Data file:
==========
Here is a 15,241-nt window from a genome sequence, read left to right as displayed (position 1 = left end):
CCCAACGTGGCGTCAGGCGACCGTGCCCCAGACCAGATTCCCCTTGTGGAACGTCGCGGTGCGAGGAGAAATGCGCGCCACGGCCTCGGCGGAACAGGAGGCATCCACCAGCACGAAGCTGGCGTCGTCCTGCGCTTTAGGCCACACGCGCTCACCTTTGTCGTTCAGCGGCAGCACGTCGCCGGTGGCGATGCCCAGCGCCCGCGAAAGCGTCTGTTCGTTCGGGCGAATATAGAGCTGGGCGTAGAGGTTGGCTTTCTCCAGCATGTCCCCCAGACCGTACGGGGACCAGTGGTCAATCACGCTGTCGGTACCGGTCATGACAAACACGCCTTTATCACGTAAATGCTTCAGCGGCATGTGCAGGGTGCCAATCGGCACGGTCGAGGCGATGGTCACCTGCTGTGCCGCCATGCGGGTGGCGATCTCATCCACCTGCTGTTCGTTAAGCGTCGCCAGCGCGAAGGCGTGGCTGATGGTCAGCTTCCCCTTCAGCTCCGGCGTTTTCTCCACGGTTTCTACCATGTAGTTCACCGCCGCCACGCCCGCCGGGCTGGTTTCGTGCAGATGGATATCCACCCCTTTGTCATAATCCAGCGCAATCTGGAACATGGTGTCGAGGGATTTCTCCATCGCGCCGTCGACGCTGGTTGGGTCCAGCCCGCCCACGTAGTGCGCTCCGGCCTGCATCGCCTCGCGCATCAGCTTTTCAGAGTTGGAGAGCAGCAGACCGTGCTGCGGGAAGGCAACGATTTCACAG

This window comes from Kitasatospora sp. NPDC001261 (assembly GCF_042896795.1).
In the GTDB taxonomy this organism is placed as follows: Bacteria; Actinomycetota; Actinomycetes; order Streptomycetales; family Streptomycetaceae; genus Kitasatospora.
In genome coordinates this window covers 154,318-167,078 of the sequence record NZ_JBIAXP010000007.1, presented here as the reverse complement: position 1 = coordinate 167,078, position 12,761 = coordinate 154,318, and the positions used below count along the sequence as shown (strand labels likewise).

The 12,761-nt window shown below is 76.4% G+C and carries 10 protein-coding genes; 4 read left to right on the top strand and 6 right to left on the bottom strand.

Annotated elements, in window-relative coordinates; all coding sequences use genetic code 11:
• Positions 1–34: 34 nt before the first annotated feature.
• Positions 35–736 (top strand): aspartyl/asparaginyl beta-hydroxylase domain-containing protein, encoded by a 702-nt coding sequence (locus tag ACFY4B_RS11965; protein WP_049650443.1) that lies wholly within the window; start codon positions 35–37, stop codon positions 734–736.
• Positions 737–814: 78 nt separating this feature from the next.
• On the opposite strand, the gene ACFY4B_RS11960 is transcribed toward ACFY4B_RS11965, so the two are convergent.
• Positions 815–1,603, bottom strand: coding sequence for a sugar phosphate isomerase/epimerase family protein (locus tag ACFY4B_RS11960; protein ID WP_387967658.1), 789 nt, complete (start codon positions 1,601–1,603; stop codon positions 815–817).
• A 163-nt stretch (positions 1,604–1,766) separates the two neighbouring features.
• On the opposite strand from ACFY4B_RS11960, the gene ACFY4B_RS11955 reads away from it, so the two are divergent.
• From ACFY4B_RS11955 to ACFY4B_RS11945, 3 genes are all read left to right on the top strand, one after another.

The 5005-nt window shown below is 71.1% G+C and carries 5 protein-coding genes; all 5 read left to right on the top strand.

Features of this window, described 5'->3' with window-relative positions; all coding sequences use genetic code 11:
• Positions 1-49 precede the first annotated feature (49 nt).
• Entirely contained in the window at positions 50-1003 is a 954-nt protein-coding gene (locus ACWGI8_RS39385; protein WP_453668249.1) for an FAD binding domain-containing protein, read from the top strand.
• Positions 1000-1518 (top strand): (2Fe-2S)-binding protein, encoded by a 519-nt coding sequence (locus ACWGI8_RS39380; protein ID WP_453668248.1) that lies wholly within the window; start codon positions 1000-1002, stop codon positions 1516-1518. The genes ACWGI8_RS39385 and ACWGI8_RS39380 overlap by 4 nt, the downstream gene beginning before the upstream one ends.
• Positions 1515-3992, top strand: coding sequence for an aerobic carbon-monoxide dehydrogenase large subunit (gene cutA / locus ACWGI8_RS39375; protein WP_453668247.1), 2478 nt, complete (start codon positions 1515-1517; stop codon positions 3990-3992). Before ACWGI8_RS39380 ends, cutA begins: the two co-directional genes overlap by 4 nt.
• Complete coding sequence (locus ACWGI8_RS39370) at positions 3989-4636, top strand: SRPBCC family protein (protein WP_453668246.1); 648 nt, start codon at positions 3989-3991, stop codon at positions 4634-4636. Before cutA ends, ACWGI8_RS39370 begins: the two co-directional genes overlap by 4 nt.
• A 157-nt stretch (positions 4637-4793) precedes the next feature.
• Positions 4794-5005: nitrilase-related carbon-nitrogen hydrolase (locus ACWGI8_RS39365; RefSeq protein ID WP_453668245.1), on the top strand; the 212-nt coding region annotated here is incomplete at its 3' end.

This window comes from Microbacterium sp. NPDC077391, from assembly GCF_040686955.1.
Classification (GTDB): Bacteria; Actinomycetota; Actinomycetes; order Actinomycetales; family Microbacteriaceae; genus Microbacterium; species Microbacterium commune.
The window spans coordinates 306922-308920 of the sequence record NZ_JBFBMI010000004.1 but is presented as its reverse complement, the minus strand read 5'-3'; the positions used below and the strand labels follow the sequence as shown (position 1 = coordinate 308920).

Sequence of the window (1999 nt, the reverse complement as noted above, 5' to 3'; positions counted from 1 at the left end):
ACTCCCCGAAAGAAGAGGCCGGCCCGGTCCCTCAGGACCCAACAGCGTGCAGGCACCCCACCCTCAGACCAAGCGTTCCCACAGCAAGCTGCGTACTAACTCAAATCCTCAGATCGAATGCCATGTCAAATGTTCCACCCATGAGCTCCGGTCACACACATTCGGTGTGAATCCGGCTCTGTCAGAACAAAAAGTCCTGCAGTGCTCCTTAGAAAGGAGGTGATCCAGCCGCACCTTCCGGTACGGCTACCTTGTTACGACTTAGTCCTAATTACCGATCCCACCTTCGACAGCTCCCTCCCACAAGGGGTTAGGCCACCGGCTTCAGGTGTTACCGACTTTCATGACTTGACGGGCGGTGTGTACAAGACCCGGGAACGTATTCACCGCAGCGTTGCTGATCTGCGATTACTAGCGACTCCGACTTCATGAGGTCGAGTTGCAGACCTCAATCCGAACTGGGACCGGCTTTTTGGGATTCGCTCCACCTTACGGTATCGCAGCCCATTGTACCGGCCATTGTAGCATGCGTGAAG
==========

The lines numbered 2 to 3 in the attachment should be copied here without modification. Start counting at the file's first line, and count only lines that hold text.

CCCAACGTGGCGTCAGGCGACCGTGCCCCAGACCAGATTCCCCTTGTGGAACGTCGCGGTGCGAGGAGAAATGCGCGCCACGGCCTCGGCGGAACAGGAGGCATCCACCAGCACGAAGCTGGCGTCGTCCTGCGCTTTAGGCCACACGCGCTCACCTTTGTCGTTCAGCGGCAGCACGTCGCCGGTGGCGATGCCCAGCGCCCGCGAAAGCGTCTGTTCGTTCGGGCGAATATAGAGCTGGGCGTAGAGGTTGGCTTTCTCCAGCATGTCCCCCAGACCGTACGGGGACCAGTGGTCAATCACGCTGTCGGTACCGGTCATGACAAACACGCCTTTATCACGTAAATGCTTCAGCGGCATGTGCAGGGTGCCAATCGGCACGGTCGAGGCGATGGTCACCTGCTGTGCCGCCATGCGGGTGGCGATCTCATCCACCTGCTGTTCGTTAAGCGTCGCCAGCGCGAAGGCGTGGCTGATGGTCAGCTTCCCCTTCAGCTCCGGCGTTTTCTCCACGGTTTCTACCATGTAGTTCACCGCCGCCACGCCCGCCGGGCTGGTTTCGTGCAGATGGATATCCACCCCTTTGTCATAATCCAGCGCAATCTGGAACATGGTGTCGAGGGATTTCTCCATCGCGCCGTCGACGCTGGTTGGGTCCAGCCCGCCCACGTAGTGCGCTCCGGCCTGCATCGCCTCGCGCATCAGCTTTTCAGAGTTGGAGAGCAGCAGACCGTGCTGCGGGAAGGCAACGATTTCACAG

This window comes from Kitasatospora sp. NPDC001261 (assembly GCF_042896795.1).